2 ( +2 / -0 )

i wish i know the real meaning

0 ( +0 / -0 )

Because it is what they think thats what they are supposed to do. I have taken a photo of my kids in class and have told them not to do the peace sign....they honestly didn't know what to do with their fingers.......half the class did it without actually knowing they were doing it.

0 ( +0 / -0 )

"Crazy Joe" says above that "This Λ stands for the feet of a pigeon. And a pigeon is a symbol of peace. That's why they say peace." Just a footnote to this: there are some places where an inverted peace sign means, "I'm selling pot ... do you want some?"

0 ( +0 / -0 )

What I have noticed is that when flashing the "V", Japanese tend to smile more. No "V', less smile.... just me?

2 ( +2 / -0 )

Most people from the UK will differentiate between the Peace sign (made with the palm facing away from you) and the V sign (made with the palm towards you). The V sign, if made with an upward movement of the arm and hand, is effectively telling someone to F off. Many hundreds of years ago when the British were fighting the French, captured French archers would have the first two fingers of their right hands cut off and were then released so as not to inconvenience the British by having to take care of prisoners; after all, they could not pull their bowstrings any more so were harmless. In order to make their point the British archers would make the V sign with an upward movement of the arm thus demonstrating to the French that they still had THEIR fingers. The British have continued with this tradition to this day for some reason :-)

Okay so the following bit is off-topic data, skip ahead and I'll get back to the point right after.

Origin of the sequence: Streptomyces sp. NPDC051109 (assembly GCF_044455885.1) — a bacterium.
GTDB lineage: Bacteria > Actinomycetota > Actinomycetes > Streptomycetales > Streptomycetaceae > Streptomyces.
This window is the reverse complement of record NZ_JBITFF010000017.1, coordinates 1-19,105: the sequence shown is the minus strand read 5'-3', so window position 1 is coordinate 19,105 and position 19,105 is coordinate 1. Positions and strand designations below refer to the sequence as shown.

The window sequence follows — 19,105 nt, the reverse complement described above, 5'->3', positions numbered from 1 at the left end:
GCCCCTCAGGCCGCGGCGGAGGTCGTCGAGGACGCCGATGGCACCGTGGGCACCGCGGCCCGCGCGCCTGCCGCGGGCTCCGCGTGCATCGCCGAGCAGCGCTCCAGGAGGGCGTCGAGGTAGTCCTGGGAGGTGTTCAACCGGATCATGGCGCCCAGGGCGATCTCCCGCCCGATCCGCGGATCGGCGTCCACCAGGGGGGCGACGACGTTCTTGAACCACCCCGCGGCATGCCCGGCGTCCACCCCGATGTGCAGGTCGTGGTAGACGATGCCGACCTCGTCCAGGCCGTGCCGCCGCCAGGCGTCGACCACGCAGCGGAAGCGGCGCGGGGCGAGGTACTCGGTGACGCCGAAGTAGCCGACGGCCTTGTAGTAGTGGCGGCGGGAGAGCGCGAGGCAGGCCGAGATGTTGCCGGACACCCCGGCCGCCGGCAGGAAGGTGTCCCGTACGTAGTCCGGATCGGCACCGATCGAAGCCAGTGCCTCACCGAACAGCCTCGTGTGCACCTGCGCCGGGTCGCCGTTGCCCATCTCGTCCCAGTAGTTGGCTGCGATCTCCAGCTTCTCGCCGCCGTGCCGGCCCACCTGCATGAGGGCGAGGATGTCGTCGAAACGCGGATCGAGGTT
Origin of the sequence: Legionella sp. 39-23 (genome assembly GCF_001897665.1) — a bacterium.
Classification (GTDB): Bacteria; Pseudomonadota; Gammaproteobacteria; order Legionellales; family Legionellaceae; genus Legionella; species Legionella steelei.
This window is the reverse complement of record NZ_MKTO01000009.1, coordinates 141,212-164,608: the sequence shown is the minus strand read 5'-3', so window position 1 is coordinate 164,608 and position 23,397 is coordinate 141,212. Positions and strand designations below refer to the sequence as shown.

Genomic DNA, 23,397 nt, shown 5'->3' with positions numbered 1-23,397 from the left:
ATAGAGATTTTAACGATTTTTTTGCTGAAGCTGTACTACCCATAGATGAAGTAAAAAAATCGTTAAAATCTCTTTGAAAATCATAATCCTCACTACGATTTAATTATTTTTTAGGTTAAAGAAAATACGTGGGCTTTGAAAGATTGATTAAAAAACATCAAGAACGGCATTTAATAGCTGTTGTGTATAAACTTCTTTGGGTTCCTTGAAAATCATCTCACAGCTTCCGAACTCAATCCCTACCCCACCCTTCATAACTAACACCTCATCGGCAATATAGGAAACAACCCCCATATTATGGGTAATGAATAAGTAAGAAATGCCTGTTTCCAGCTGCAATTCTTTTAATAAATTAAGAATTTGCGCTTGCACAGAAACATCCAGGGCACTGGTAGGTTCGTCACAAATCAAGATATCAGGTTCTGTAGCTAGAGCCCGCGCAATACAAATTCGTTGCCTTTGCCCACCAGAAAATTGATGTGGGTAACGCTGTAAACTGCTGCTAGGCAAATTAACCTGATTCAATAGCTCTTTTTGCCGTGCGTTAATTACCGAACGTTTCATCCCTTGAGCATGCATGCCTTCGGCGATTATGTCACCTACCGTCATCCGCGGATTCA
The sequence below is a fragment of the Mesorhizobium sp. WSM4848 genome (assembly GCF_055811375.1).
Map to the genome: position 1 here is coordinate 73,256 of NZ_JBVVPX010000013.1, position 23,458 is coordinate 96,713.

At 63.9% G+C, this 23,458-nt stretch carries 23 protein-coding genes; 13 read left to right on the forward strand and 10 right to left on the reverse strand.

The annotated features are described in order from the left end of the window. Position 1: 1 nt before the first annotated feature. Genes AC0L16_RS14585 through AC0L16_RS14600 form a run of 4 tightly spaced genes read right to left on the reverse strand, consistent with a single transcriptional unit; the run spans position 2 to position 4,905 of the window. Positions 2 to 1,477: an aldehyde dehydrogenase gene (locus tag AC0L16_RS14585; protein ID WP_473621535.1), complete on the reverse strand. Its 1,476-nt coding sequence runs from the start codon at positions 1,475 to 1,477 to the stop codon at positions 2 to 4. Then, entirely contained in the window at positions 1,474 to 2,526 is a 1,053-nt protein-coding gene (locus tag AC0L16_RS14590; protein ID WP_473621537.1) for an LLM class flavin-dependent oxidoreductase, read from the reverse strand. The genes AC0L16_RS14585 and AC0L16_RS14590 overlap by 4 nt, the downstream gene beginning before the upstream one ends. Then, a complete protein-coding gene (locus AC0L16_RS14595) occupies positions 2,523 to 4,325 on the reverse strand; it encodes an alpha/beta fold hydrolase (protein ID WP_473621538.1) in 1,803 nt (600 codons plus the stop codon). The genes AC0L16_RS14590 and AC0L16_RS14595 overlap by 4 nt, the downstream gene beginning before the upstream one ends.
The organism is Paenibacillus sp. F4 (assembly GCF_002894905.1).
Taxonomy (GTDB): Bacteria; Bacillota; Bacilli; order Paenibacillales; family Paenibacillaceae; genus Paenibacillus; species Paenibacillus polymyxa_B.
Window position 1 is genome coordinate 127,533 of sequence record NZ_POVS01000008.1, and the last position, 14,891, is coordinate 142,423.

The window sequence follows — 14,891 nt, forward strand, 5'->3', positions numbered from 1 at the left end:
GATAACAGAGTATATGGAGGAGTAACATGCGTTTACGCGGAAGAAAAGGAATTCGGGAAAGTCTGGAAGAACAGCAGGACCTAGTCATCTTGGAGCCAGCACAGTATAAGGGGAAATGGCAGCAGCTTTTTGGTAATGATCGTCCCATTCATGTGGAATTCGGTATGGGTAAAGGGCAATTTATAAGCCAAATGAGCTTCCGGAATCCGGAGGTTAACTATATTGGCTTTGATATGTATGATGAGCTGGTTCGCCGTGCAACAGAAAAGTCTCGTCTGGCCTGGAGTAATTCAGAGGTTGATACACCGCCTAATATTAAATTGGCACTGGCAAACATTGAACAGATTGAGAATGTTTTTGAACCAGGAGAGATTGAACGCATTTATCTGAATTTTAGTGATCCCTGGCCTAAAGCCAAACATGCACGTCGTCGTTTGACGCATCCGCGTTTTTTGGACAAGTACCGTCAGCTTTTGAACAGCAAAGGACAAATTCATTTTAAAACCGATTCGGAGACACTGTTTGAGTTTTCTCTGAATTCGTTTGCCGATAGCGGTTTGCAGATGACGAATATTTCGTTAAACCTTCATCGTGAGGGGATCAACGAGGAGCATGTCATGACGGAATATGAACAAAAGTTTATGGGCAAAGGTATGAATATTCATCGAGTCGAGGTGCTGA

1 ( +1 / -0 )

I always thought the V stood for victory, not peace?

1 ( +1 / -0 )

It certainly did when made by Winston Churchill.

1 ( +1 / -0 )

I am genuin yong Japanese and I will tell you the truth. Foreigners are not shy and they have lots of self-confidence. So foreigners can pose many kinds of way, like macho pose or sexy pose. But Japanese can’t do so because they’re shy and kind and not very self-centered. The peace sign is easy for the Japanese to make and also convenient. It makes any one smile. When you make a peace sign, you smile naturally, don’t you?

-2 ( +0 / -2 )

a// Because they think they must pose for photos and can't have a photo taken just in a simple, straight, naturally friendly way.

b// The " V " sign because they have no better idea, they haven't got too much personality in general, they always do the same that the others - all of them, why should it be different for photos? Even that would be a better and more individual idea not to pose at all and not form a V sign, but they wouldn't dare go that far.

0 ( +1 / -1 )

Why is everyone on here so negative? I love making a peace sign it's fun and shows happiness, and its not immature... plenty of japanese adults make one when snapping a photo as well.

0 ( +0 / -0 )